The fact that wages have been stagnating for over several decades should not come as a surprise to anyone who has been alive for more than one of them. However, as populations slowly increase and inflation drives up the overall cost of living, rents and property values have soared above inflation rates and increased disproportionately to wage increases. According to a Harvard study, this is one of the key factors driving what some are now calling a crisis of affordable housing. The driving forces between the oncoming crisis appear to be limited in number but nonetheless significant: First, it’s simply not affordable to build low-cost housing. Especially with recent Trump administration tariffs on basic building materials like steel and aluminum, construction companies need to seek out higher-value property contracts in order to continue turning profits. Second, as the population ages and gentrification continues, people are moving less and staying put more, which, combined with a downturn in construction of new houses and building units, usually leads to replacement instead of new construction – low-rent apartment complexes are torn down and replaced with expensive condominiums, further compounding the issue.
This dynamic creates significant tension between renters and property owners, both of whom simply want a fair deal in an already fraught real estate climate. Many agree that a change in policy is necessary, but few are able to forge agreement across the aisle concerning exactly which policies need to be changed and to what degree. First among the most hotly and contentiously debated policies is rent control, a government regulation that would cap rental prices at a nominal maximum value. This policy has its detractors and supporters, both staunchly opposed to any contradictory opinions or evidence.
Supporters of rent control cite the statistics that show a widening gap between wages and rental costs, as well as the potential for abuse on the part of property owners. A secondary element of rent control policy that is frequently overlooked in public debate is more comprehensive legal protection for renters, giving them the right to be notified of rent increases in a timely manner or giving them recourse against unlawful evictions. As it stands, if a property owner sees an opportunity to cater to a wealthier market segment, it’s fairly easy for them to force out current tenants either through evictions or rent increases and convert the properties into condominiums or display homes.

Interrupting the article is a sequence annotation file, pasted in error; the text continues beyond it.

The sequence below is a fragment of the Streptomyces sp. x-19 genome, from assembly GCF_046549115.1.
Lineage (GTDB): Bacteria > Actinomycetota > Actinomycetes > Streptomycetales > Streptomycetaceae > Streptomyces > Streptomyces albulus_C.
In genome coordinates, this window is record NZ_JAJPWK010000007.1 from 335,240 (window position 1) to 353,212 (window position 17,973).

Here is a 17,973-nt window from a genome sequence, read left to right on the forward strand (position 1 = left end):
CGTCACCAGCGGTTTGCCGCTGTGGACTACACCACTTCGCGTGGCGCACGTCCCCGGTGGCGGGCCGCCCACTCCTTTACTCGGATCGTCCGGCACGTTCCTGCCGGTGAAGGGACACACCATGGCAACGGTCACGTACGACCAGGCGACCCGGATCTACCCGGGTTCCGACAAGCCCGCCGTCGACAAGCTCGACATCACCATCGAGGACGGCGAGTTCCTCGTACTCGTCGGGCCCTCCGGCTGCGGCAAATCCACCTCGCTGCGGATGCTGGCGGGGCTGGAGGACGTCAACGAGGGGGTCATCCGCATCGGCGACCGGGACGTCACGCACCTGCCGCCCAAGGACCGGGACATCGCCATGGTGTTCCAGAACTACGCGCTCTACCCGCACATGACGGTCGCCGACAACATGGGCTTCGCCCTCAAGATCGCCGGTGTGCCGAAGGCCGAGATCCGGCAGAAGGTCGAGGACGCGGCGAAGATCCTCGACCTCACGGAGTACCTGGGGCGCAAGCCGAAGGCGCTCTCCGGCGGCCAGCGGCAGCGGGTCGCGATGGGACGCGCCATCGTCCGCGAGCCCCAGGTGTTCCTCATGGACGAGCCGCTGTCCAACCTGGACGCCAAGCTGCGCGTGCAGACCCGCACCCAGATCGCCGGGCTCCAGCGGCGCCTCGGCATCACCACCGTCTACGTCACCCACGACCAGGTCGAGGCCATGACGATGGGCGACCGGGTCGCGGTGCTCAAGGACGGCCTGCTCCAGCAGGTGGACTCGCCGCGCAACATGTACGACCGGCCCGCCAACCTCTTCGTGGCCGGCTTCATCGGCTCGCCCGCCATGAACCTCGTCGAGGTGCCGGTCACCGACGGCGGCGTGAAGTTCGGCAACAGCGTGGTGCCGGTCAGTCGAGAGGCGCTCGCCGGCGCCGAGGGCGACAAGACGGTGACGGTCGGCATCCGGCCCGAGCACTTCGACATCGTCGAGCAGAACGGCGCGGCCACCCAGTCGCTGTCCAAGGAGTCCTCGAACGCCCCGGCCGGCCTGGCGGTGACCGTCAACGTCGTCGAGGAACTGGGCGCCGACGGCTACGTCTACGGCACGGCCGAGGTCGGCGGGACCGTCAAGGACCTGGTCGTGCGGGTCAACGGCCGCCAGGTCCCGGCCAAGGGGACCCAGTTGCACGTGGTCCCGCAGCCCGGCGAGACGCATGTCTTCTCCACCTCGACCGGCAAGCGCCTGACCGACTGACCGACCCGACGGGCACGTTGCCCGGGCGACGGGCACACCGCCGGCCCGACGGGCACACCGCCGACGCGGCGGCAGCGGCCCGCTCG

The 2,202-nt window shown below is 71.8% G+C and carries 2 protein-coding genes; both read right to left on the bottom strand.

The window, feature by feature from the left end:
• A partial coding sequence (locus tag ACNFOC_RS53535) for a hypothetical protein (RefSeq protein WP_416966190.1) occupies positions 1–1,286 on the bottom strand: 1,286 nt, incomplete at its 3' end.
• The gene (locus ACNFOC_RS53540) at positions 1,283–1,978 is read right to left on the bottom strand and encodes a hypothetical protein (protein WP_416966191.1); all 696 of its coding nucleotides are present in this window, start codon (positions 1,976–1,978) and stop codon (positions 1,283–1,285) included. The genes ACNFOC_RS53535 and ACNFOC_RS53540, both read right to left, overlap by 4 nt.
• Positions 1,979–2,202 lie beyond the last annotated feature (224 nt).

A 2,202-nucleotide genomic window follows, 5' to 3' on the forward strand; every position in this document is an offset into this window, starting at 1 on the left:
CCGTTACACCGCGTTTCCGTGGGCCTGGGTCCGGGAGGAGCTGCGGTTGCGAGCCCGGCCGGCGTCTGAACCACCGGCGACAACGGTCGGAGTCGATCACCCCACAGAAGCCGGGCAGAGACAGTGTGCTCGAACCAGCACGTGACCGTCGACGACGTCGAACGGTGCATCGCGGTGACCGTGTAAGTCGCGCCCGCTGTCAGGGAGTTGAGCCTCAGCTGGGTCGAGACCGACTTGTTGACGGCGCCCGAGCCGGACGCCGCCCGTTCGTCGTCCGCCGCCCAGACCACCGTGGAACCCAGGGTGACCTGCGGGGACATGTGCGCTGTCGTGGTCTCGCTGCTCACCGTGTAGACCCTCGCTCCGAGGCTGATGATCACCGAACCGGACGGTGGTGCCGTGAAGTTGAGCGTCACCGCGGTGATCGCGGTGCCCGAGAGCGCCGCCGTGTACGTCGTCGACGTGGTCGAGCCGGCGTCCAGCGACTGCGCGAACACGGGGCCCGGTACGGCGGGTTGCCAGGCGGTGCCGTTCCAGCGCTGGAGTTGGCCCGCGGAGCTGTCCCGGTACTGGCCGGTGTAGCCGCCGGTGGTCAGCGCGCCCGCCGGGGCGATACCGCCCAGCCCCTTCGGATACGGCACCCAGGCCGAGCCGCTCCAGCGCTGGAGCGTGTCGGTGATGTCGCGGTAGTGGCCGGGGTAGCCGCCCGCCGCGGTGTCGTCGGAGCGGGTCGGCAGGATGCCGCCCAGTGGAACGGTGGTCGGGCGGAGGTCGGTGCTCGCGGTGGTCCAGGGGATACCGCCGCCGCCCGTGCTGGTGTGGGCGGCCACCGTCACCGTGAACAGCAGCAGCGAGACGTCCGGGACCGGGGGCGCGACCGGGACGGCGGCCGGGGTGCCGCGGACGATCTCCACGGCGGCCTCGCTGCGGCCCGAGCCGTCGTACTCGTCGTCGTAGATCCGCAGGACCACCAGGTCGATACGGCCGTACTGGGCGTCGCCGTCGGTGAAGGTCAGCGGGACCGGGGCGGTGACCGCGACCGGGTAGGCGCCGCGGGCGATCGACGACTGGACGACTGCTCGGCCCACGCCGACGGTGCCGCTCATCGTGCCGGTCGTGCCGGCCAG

On the other side, opponents of rent control (when they’re not parroting the exhausting “grow up and learn how the world works” narrative that has come to underpin many conservative talking points of late) correctly point out that what is potentially the biggest issue driving the housing crisis is the gap between the need for housing and the amount of housing available, and even the most ingenious rent control measures would not magically produce a surplus of housing. The ubiquitous supply-side rhetoric is of course present here: rent control would hurt property owners and potentially further drive down housing availability, which is certainly possible. It’s hard to believe, however, that a middle ground can’t be established wherein vulnerable low-income families can be protected from predatory rent hikes and property owners can still find ways to turn profits on their buildings. In fact, upon closer inspection, many anti-rent-control op-eds appear to be written by people such as founding partners of Kiser Group, a massive Chicago real estate brokerage firm, or the Washington Legal Foundation, a conservative legal action group with ties to notoriously pro-business right-wing think tanks. Kiser conjures images of aging couples using rental properties as a retirement nest egg, barely managing to break even while fighting an uphill battle against pernicious government regulations preventing them from recouping their investment. In reality, many properties are sold for tens of millions of dollars, with one property being sold for almost four times the cost of purchasing the individual condominiums in the building. However, many properties, while still in the six-figure region, are significantly cheaper, and when tenants can barely afford to pay their rent and other units sit empty, it can make things difficult for lower-end property owners, especially when the building is in need of repairs or utility prices inevitably increase. The share of high-income to low-income property owners, however, is incredibly difficult to determine through publicly available data.
If this sounds familiar, it’s because it is. The class divide narrative that has come to play a significant role in politics over the last several years has begun to seep into many different policy debates on both the local and national level. Opponents of rent control see their opponents as out of touch and idealistic, while supporters of rent control see the other side as representing a greedy, moneyed elite, robber-barons who put profits over humanitarian needs. As it stands, something perhaps similar to rent control could be beneficial to both sides, but the most pressing need seems to be one of the most ignored: in order to pay rent, people first need a place to live.